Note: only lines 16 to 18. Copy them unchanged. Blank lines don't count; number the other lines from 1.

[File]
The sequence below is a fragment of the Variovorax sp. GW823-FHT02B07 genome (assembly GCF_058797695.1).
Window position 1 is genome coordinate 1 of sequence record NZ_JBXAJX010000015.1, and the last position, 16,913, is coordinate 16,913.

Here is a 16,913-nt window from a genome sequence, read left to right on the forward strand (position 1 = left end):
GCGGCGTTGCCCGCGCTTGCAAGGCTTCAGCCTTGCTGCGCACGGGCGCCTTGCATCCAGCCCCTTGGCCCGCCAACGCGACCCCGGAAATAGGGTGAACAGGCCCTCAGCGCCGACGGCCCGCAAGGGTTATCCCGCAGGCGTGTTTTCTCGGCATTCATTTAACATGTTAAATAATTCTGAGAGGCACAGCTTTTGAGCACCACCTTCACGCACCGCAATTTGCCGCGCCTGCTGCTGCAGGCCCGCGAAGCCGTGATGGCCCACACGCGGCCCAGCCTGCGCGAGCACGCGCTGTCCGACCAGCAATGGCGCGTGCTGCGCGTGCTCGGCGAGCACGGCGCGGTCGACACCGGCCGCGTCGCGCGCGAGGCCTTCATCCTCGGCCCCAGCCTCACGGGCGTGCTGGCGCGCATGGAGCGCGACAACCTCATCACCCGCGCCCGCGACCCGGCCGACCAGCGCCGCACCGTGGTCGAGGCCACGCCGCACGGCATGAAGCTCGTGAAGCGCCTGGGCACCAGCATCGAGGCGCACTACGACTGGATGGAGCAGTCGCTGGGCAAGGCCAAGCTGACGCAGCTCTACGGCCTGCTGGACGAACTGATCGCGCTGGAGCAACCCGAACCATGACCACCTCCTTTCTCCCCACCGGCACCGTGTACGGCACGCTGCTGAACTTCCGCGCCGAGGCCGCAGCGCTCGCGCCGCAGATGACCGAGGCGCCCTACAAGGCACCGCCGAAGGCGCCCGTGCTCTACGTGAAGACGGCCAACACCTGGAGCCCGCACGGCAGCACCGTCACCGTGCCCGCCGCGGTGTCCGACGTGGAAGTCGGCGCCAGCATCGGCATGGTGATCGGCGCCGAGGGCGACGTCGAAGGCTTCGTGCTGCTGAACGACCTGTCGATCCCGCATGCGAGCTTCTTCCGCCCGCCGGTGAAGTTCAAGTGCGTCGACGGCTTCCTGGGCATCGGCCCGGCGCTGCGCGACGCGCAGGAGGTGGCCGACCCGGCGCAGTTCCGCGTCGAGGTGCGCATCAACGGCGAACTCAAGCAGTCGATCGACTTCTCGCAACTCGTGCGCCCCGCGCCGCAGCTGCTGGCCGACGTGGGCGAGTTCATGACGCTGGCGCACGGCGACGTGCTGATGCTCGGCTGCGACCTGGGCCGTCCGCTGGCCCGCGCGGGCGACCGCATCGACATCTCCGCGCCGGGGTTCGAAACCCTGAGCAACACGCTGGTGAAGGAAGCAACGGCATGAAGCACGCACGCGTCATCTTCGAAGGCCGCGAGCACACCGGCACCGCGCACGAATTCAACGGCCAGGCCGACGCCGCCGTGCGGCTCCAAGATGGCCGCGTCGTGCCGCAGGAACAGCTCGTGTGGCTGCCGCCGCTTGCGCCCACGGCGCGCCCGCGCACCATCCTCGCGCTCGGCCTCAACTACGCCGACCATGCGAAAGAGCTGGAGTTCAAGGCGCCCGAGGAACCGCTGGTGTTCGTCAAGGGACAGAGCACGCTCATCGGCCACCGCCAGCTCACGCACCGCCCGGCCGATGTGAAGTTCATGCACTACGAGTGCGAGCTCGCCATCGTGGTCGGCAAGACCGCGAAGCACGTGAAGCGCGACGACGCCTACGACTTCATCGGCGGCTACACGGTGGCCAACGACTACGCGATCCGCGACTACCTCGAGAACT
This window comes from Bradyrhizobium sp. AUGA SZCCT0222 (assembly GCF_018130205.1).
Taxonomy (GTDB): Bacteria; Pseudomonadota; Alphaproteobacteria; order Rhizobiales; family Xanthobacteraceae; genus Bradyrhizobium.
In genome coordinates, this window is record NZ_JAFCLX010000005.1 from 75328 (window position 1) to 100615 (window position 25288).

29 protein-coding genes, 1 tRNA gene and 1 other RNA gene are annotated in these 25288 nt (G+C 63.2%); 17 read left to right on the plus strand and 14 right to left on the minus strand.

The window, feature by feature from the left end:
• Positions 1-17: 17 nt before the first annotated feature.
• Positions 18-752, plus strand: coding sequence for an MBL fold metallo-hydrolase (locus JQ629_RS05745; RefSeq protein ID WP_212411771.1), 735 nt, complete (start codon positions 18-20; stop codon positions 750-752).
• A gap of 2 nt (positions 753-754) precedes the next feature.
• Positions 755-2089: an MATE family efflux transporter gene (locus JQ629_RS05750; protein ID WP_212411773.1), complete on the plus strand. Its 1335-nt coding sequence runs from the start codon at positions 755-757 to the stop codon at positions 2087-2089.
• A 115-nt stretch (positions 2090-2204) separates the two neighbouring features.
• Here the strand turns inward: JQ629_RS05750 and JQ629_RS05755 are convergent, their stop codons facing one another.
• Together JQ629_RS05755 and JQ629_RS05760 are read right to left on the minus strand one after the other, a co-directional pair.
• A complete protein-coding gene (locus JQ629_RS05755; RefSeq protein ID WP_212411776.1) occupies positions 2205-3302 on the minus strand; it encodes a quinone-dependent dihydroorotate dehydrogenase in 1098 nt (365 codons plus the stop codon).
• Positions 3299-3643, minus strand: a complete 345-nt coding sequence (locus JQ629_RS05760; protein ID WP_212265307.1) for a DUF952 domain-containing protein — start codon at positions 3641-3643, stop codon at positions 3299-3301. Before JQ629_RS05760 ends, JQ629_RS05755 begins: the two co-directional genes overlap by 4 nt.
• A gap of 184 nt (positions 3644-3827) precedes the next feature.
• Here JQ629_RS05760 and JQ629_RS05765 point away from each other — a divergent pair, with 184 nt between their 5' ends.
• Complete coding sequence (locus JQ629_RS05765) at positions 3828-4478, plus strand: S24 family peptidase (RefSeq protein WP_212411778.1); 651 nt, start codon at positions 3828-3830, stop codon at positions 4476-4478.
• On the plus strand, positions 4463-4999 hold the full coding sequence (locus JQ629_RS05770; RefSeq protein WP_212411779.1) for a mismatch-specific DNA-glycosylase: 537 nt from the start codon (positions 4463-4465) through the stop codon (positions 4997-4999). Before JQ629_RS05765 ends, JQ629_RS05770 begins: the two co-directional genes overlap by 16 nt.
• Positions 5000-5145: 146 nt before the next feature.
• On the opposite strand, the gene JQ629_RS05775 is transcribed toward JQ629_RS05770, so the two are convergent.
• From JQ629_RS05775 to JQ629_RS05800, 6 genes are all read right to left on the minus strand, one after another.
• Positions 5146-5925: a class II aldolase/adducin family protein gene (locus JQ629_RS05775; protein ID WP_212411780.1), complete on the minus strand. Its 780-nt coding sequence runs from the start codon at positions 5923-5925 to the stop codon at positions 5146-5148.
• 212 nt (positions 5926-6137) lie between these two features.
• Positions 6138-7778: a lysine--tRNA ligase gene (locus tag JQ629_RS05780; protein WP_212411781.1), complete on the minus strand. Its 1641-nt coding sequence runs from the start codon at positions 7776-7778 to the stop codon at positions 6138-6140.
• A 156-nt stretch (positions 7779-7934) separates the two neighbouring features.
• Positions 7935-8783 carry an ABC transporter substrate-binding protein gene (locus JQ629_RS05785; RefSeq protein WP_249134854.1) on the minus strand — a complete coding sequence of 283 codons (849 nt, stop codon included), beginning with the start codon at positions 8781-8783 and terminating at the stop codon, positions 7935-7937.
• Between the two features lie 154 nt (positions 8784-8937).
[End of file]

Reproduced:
• Together JQ629_RS05755 and JQ629_RS05760 are read right to left on the minus strand one after the other, a co-directional pair.
• A complete protein-coding gene (locus JQ629_RS05755; RefSeq protein ID WP_212411776.1) occupies positions 2205-3302 on the minus strand; it encodes a quinone-dependent dihydroorotate dehydrogenase in 1098 nt (365 codons plus the stop codon).
• Positions 3299-3643, minus strand: a complete 345-nt coding sequence (locus JQ629_RS05760; protein ID WP_212265307.1) for a DUF952 domain-containing protein — start codon at positions 3641-3643, stop codon at positions 3299-3301. Before JQ629_RS05760 ends, JQ629_RS05755 begins: the two co-directional genes overlap by 4 nt.